Sunday, March 30, 2014

How to: Make Cheese

I made cheese. Therefore, I now win at life.

A. How to Make Paneer (an incomplete, out of focus, step by step guide):

Stuff you need..

  • whole milk (not UHT pasturized, though)
  • lemon juice or lime juice
  • big pot
  • cheesecloth / hemp cloth/ lightweight dish towel

We used 2L of whole milk, and the juice of one lime. Enough for two people to eat for dinner (if you are not as much of a maenad as B and I, you can prob. feed more people than two)
Easy to double, if you want to make more.

So. Bring milk to a boil. Turn it down to medium. Stir in lime juice. Watch it separate into large curds! Whee!

Pour everything into the awaiting cheesecloth (double folded). Oh, right, get a bowl! Put it under so you can save the whey (yellow neon liquid).

Make a loose knot. Drain for 30 minutes.

Stick it in the fridge to firm up for a few hours.

You've made a ball of CHEEZ!

Now, the hard part... you must choose a recipe with which to use your paneer.

First, snack on a slice (or three).

We made paneer curry with peas.  You'll have to go there for the recipe, because I am already tired of typing all this out (even though I recently wrote a five hundred paragraph post on money, I seem to lack the resilience for instruction-type posts).

The curry was bright and yummy.

(I personally would add salt to my paneer process next time, because I am addicted to sodium chloride.)

B. B.What to do with Whey 

Whey is apparently really good for you. So don't throw it out. You can use it for multiple things, and it stores well for a week or so in an air tight container.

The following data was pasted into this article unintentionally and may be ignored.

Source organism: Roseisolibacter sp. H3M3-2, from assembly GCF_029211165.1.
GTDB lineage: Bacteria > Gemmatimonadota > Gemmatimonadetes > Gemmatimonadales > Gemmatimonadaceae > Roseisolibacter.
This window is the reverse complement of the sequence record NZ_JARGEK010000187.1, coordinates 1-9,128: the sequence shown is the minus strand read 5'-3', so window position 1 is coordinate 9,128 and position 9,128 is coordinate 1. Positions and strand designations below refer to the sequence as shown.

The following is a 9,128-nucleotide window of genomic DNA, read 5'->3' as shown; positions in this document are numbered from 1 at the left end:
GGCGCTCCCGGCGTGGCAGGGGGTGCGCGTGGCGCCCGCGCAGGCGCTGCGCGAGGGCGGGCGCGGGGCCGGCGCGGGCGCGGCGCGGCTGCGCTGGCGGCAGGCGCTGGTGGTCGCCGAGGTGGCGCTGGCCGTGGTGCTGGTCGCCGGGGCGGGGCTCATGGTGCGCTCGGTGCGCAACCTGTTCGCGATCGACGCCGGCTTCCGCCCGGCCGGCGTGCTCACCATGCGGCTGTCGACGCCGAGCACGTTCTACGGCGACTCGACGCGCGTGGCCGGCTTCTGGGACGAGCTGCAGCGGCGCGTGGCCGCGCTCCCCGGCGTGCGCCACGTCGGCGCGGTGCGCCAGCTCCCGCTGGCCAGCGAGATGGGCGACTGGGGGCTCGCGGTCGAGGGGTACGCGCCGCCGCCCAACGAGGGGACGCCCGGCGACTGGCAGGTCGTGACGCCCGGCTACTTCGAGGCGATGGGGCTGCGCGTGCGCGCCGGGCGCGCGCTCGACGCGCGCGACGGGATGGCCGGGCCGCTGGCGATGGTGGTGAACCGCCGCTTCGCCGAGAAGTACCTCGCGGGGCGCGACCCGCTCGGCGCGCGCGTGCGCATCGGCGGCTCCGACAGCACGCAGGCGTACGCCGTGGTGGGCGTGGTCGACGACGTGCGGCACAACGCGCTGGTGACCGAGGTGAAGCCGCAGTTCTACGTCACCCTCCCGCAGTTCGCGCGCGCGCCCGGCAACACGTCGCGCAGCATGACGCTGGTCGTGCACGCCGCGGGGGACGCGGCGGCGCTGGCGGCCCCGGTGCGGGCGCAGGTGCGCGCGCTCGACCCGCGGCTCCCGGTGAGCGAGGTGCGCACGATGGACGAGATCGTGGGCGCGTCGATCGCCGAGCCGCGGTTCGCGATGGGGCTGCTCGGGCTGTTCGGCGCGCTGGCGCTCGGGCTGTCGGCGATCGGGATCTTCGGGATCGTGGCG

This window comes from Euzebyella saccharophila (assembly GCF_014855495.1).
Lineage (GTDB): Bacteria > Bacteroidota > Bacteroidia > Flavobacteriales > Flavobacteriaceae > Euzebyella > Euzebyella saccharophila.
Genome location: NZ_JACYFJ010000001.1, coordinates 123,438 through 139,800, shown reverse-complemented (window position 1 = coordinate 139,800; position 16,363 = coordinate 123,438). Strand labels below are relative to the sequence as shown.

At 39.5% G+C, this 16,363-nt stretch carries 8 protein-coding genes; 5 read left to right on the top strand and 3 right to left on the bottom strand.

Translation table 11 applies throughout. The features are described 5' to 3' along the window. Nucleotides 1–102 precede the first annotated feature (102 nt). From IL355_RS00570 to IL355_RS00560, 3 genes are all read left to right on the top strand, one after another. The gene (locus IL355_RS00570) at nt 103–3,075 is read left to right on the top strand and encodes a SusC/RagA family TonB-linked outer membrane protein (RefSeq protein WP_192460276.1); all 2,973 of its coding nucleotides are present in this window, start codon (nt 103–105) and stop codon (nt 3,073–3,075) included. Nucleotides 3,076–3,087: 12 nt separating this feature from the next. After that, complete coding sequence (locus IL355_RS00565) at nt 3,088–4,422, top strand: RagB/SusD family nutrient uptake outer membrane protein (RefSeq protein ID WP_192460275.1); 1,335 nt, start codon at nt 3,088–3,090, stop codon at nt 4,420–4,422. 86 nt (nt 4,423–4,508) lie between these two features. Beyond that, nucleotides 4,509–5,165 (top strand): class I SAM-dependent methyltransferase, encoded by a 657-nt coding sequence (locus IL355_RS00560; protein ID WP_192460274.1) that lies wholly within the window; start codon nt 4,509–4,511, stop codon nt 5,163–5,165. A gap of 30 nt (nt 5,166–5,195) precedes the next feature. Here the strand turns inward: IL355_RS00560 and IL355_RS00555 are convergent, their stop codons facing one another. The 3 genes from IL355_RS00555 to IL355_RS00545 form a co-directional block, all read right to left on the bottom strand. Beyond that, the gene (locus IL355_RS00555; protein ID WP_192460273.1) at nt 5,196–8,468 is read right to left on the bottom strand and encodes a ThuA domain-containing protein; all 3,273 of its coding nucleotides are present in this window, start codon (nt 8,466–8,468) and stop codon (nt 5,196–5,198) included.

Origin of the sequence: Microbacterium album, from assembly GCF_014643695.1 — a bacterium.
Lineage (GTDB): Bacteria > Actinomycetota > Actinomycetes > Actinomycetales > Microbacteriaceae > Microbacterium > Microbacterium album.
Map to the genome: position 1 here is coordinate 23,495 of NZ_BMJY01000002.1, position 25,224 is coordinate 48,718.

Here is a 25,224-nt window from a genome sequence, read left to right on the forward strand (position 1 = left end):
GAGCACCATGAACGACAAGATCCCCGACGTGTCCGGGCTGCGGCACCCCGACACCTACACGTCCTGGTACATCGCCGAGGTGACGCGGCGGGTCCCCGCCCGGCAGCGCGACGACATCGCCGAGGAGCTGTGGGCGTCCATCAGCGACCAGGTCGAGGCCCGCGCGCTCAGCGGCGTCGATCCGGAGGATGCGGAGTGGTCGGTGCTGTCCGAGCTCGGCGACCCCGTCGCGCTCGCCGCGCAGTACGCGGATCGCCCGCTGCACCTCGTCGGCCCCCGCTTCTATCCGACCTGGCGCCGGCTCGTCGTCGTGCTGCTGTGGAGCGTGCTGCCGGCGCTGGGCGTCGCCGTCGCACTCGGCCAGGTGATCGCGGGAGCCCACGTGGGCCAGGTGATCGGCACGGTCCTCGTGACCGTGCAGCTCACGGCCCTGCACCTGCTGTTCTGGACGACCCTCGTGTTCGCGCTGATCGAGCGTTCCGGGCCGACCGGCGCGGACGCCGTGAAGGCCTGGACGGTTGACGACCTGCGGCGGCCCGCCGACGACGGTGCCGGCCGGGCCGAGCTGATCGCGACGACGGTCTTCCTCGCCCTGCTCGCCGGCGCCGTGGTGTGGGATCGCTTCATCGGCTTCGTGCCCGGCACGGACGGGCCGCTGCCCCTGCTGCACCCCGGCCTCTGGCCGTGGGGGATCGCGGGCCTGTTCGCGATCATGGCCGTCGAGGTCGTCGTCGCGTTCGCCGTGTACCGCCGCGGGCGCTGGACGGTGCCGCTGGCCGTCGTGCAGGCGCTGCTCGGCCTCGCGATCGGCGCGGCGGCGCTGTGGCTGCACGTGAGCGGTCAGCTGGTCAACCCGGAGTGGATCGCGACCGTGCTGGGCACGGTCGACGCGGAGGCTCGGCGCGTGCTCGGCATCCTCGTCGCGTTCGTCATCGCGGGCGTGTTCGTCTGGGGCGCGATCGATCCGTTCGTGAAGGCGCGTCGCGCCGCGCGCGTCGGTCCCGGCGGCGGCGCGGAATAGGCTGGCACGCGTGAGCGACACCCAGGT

I used it to make:

  • Spelt biscuits (replacing the buttermilk)
  • As a base for soup
  • As the water when making rice
  • Feeding Chloe the dog, when she stopped by for a visit

C. C.How to Make Mascarpone (It is so easy, you could be asleepish)

Decadent, creamy, smooth, Italian cheese.

Stuff needed:
  • heavy cream
  • citric acid (or lemon juice, but I didn't try it this way)
  • themometer
  • salt
  • cheesecloth
  • pot

Dissolve 1/4 tsp of citric acid into 1/4 cup of water, until it is completely gone. Pour 2 cups of cream into the pot, and heat (low-medium) until it reaches 190-195 F, stirring often. Don't let it boil over. Slowly pour citric acid solution into hot cream, while stirring. Lower heat and leave it for 1-2 minutes. Take off heat.

 Bring to room temperature (half hour or more).

Line a sieve with cheesecloth, and pour mixture in. Mixture will have separated into little chunks/whey.

Drain in fridge overnight (or at least 4 hours).

You've got mascarpone!

The beauty of this cheese, is that it is so adept at sliding into savoury and sweet dishes.

What I used it for:

In a smoked salmon, caper, mascarpone pasta..
 On top of a chocolate red wine cake...
 Most simply, as a spread on toast, and drizzled with honey.

Really though, my favourite was probably when I scooped it up with my fingers, sans anything else.

 This recipe yields 1 1/2 cups-- I doubled it, so I could make all these meals. I just made another batch today, so I will let you know what my mascarpone intentions are, next time.

 Happy fromaging!

1 comment:

  1. Yeah cheese! I remember Scott rolled his eyes when I wanted to buy a 'how to make cheese' cookbook a few years ago. Make sure you try the Labenah (strained yogurt cheese)